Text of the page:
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Lecture 5

Week 5.doc

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University of Guelph
PSYC 3390
Mary Manson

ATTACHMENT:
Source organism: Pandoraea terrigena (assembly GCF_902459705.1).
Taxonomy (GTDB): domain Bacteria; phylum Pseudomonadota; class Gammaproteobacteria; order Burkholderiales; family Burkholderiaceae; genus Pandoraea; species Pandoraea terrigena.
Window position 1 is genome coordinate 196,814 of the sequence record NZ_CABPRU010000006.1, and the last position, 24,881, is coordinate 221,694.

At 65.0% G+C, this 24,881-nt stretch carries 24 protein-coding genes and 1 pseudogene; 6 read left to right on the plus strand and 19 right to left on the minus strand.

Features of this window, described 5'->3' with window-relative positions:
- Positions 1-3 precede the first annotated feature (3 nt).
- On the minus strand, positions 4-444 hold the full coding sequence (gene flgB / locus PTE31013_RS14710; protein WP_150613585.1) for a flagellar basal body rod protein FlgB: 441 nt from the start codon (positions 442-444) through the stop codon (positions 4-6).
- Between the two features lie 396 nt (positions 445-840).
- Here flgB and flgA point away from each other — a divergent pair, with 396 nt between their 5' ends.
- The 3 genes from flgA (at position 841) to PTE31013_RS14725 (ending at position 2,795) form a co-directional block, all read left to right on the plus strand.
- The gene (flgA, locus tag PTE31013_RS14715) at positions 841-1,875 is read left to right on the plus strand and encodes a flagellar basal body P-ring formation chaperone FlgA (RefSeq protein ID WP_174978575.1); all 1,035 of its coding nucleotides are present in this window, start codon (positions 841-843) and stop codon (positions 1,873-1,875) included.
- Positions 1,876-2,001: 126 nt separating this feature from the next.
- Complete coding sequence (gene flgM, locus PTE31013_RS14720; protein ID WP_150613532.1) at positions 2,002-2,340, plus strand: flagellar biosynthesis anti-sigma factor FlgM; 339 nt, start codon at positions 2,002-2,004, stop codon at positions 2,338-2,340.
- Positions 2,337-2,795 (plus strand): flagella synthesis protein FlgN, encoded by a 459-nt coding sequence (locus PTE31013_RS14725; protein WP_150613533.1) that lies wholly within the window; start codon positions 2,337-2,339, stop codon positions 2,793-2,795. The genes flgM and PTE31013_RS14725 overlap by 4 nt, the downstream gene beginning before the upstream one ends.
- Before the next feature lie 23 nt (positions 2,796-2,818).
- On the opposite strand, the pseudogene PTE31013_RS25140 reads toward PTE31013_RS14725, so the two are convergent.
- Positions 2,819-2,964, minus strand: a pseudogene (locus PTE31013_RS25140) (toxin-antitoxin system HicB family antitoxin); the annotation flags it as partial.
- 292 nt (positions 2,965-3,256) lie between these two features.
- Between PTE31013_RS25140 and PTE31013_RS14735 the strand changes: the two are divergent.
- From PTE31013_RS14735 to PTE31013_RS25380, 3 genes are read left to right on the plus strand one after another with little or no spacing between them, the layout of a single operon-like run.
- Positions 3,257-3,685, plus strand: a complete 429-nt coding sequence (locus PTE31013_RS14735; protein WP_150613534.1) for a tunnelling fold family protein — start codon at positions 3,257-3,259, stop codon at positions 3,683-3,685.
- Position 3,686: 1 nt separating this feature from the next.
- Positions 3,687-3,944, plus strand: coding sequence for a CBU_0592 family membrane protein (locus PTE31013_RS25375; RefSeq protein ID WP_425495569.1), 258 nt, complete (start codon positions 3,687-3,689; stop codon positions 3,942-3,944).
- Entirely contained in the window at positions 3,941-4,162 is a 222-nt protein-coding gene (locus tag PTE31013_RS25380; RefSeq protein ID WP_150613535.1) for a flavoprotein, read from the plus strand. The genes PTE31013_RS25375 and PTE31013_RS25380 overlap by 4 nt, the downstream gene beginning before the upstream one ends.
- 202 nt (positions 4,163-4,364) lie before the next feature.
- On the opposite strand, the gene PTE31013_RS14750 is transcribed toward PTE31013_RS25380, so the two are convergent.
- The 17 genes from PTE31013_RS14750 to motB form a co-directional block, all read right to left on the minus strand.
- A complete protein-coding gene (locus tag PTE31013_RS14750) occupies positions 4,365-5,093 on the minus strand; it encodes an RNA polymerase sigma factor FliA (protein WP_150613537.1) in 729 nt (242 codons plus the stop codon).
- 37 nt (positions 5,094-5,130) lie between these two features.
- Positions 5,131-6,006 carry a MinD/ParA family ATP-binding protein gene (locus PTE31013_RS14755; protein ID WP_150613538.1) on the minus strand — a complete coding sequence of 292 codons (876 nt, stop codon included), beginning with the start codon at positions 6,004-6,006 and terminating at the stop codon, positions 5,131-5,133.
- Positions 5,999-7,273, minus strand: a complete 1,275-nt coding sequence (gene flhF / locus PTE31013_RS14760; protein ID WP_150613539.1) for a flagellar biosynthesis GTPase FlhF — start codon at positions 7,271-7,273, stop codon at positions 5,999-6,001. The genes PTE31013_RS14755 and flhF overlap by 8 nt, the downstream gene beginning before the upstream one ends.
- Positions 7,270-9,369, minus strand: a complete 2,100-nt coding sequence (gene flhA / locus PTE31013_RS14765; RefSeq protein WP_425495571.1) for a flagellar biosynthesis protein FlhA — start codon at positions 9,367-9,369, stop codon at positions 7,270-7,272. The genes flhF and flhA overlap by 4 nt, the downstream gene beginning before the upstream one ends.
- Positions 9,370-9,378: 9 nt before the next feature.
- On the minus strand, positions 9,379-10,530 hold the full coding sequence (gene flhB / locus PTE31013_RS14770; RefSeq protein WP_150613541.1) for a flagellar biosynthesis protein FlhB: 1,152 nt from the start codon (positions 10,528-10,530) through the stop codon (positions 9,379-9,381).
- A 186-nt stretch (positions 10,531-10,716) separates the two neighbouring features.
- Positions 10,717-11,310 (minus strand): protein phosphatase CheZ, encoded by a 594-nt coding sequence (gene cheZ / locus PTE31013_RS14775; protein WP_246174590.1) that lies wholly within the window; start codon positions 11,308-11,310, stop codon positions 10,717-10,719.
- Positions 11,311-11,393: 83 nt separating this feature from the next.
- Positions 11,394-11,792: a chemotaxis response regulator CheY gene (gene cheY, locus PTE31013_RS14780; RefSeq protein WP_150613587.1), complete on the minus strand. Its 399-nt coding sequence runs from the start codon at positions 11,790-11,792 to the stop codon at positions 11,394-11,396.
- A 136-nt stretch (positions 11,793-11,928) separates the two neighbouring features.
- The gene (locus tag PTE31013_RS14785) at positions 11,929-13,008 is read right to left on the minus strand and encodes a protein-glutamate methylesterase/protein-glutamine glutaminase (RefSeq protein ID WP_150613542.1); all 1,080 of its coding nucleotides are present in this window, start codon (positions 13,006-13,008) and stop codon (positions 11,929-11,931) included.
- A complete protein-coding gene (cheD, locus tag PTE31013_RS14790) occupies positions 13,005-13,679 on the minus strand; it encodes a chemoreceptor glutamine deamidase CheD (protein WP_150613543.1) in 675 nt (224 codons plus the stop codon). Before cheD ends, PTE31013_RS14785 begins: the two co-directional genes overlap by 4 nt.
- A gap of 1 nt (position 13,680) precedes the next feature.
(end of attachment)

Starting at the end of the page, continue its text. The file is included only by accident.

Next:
Week 5 - Chapter 6- Panic and Anxiety • Neurotic behaviour is maladaptive and self-defeating, but these people are not out of touch with reality, incoherent, or dangerous • To Freud, neuroses were psychological disorders that resulted when intrapsychic conflict produced significant anxiety The Fear and Anxiety Response Patterns • Fear or panic is a basic emotion that involves activation of the fight-or-flight response of the sympathetic nervous system (instantaneous) o Allows us to escape from imminent danger o When this occurs in absence of external danger, it is said the person has had a panic attack  Panic attacks also accompanied by subjective sense of impending doom (fears of dying, going crazy, losing control) • Fear and panic have 3 components: o Cognitive/subjective (i.e. I am going to die) o Physiological (increased heart rate) o Behavioural (urge to escape) • Anxiety is a complex blend of unpleasant emotions and cognitions that is more oriented to the future and much more diffuse than fear o Has similar cognitive/subjective, behavioural, and physiological components to fear  Cognitive level- anxiety includes negative mood, worry about later threat of danger, self-preoccupation, sense of being unable to predict future threat or to control it if it occurs  Physiological level- anxiety creates tension and chronic overarousal  Behavioural- anxiety might create strong tendency to avoid situations where danger might be encountered • Adaptive component to anxiety is that it might help us prepare for future threat or danger; can also enhance learning and performance in mild or moderate degrees • Fear and anxiety responses are conditionable (if a certain thing that does not provoke anxiety is constantly paired with something that DOES, eventually the non-anxiety provoking item will start provoking anxiety by itself) Anxiety Disorders and their Commonalities • 7 types of primary anxiety disorders: o Specific phobias o Social phobias o Panic disorder with agoraphobia o Panic disorder without agoraphobia o Generalized anxiety disorder o Posttraumatic stress disorder o Obsessive compulsive disorder • Many people with one anxiety disorder will experience at least one more anxiety disorder and/or depression either concurrently or at another point in their lives • Modest genetic contributions to each of these disorders o Common genetic vulnerability manifested at psychological level by personality trait “neuroticism” (a proneness to experience negative mood states) • Brain structures involved in the limbic system (emotional brain) • Neurotransmitter substances most involved are GABA, norepinephrine, serotonin • People who have perceptions of a lack of control of their environment seem more vulnerable to developing anxiety disorders— development of perceptions of uncontrollability depends on social environment people are raised in o Sociocultural environment affects the things people become afraid or anxious about • For each disorder, graduated exposure to feared cues, objects, and situations until fear/anxiety begins to decrease is the most therapeutic ingredient • Restructuring can be helpful (cognitively change the way the subject sees or thinks about a situation) • Medications can be helpful for all except phobias o 2 categories of medications:  Benzodiazepines (anti-anxiety drugs)  Antidepressants o However, graduated exposure and restructuring are better than medications because there is less of a relapse when discontinued • A phobia is a persistent and disproportionate fear of some specific object or situation that presents little or no actual danger but still leads to a lot of avoidance of these feared situations o 3 main categories of phobias: specific, social, agoraphobia Specific Phobias • A person is diagnosed with a specific phobia if he or she shows strong and persistent fear that is excessive or unreasonable and is triggered by the presence of the situation or object o Immediate fear response when exposed to phobia that sometimes resembles a panic attack • Criteria for specific phobia: o Marked or persistent fear that is excessive or unreasonable, cued by presence or anticipation of specific object or situation o Exposure to phobic stimulus almost invariably provokes an immediate anxiety response or panic attack o Person recognizes that the fear is excessive or unreasonable o Phobic situation avoided or endured with intense anxiety or distress o Symptoms interfere significantly with normal functioning, or there is marked distress about the phobia o Duration of at least 6 months • Blood-injection-injury phobia sufferers experience as much or more disgust as fear o If exposed to blood or injury, this person’s heart rate shows an initial acceleration, followed by a dramatic drop in heart rate and blood pressure o Accompanied by nausea or dizziness/fainting o From an evolutionary standpoint, this unique physiological response pattern may have evolved for a purpose: by fainting, the person being attacked may inhibit further attack, and if an attack did occur, the drop in blood pressure would minimize blood loss o This phobia generally begins in childhood • Specific phobias most common in women • Animal phobias begin in childhood • Claustrophobia begins in adulthood • Psychodynamic view of phobias states that they represent a defense against anxiety that stems from repressed impulses from the id o Since it’s too dangerous to “know” the repressed id impulse, the anxiety is displaced onto some external object or situation that has some symbolic relationship to the real object of anxiety o This view was heavily criticized because it’s too speculative—learning theory is a better way to explain them (fearing something because of what you were exposed to prior) • Classical conditioning appears to account for the acquisition of irrational fears and phobias • Watching someone in distress with his or her own feared object can cause YOU distress and learn to also fear the item • Differences in life experiences among individuals strongly affect whether or not conditioned fears or phobias actually develop • Events occurring during a conditioning experience are also important in determining the level of fear that is conditioned • Experiences a person has after a conditioning experience may affect the strength and maintenance of the conditioned fear o Inflation effect suggests that a person who acquired something minor that scares them can escalate and “inflate” to a huge phobia if something major happens later • Cognitive bias suggests that people can be rid of phobic fears over the passage of time • Our evolutionary history has affected which stimuli we are most likely to fear o Things like guns and motorcycles weren’t around in our early evolutionary history and so we don’t fear them o To our early ancestors, things like snakes and heights proposed more fear because these are natural things in our environment we’ve always been exposed to (and our early primate ancestors) o This is known as the “preparedness” theory of phobias • Genetic and temperamental variables affect the speed and strength of conditioning of fear • Toddlers before age 2 who were more shy were more likely to develop phobias • Identical twins more likely to share the same specific phobia than nonidentical twins (suggesting that there is a genetic role in phobias) • Exposure therapy is the best treatment for specific phobiasinvolvs controlled exposure to the stimuli or situations that elicit phobic fear o Participant modeling involves a therapist calmly modeling ways of interacting with the phobic stimulus or situation o Virtual reality environments also starting to be used by therapists to stimulate certain kinds of phobic situations, such as heights and airplanes, as places to conduct exposure treatment o Medical treatments are not effective by themselves; neither are cognitive treatments alone. Both of these require exposure o D-cycloserine is known to facilitate extinction of conditioned fear of animals and may also enhance the effectiveness of small amounts of exposure therapy for fear of heights in a virtual reality environment Social Phobia • Social phobia (or social anxiety disorder) is characterized by disabling fears of one or more specific social situations (i.e. public speaking) o Person fears they might be exposed to scrutiny and potential negative evaluation of others o Fear of public speaking is most common type • Generalized social phobia sufferers have significant fears of most social situations and often have a diagnosis of avoidant personality disorder • Social phobia more common in women than in men • Begin later in life rather than in childhood • Social phobias often seem to originate from simple instances of direct or vicarious classical conditioning (such as experiencing or witnessing a perceived social defeat or humiliation, or witnessing the target of anger or criticism) • Social fears and phobias by definition involve fears of members of one’s own species • Ohman and colleagues proposed that social fears and phobias evolved as a by-product of dominance hierarchies that are a common social arrangement among animals such as primates o Dominance hierarchies are established through aggressive encounters between members of a social group, and a defeated individual typically displays fear/submissive behaviour, but rarely attempts to escape the situation completely  So it is not surprising that people with these phobias just endure them rather than run away, like people with animal phobias often do o Humans have an evolutionary based predisposition to acquire fears of social stimuli that signal dominance and aggression from other humans  Social stimuli include facial expressions of anger or contempt, which all humans seem to process more quickly and readily than happy or neutral facial expressions • Genetics and environment contribute equally to development of social anxiety traits • Most important temperamental variable is behavioural inhibition o Behaviourally inhibited infants who are easily distressed by unfamiliar stimuli and who are shy and avoidant are more likely to become fearful during childhood and at risk of developing social phobia through adolescence • Perceptions of uncontrollability and unpredictability often lead to submissive and unassertive behaviour, which is characteristic of socially anxious or phobic people • People with social phobia have diminished sense of personal control over events in their lives (could be from having overprotective parents sometimes) • People with social phobia tend to expect that other people will reject or negatively evaluate them o Leads to sense of vulnerability when around people who might pose threat o Makes people preoccupied with themselves in social situations and assume they are being awkward that they actually behave awkwardly because they are nervous • Best way to treat social phobias is with gradual repeated exposure to social situations o Cognitive techniques have been added to behavioural techniques therapist attempts to help clients identify their underlying negative automatic thoughts (“I have nothing interesting to say”)  After helping clients understand that these automatic thoughts often involve cognitive distortions, therapist helps clients change these inner thoughts and beliefs through logical reanalysis (i.e. asking oneself questions to challenge automatic thoughts “do I know I actually have nothing to say?”)  Client may receive videotaped feedback to help modify distorted self-images o Social phobias sometimes treated with medicationsmost common being antidepressants Panic Disorder with and without Agoraphobia • Panic disorder is defined and characterized by the occurrence of “unexpected” panic attacks that have often seemed to “come out of the blue” o Subject must have recurrent and unexpected panic attacks for at least a month, always be concerned about having another o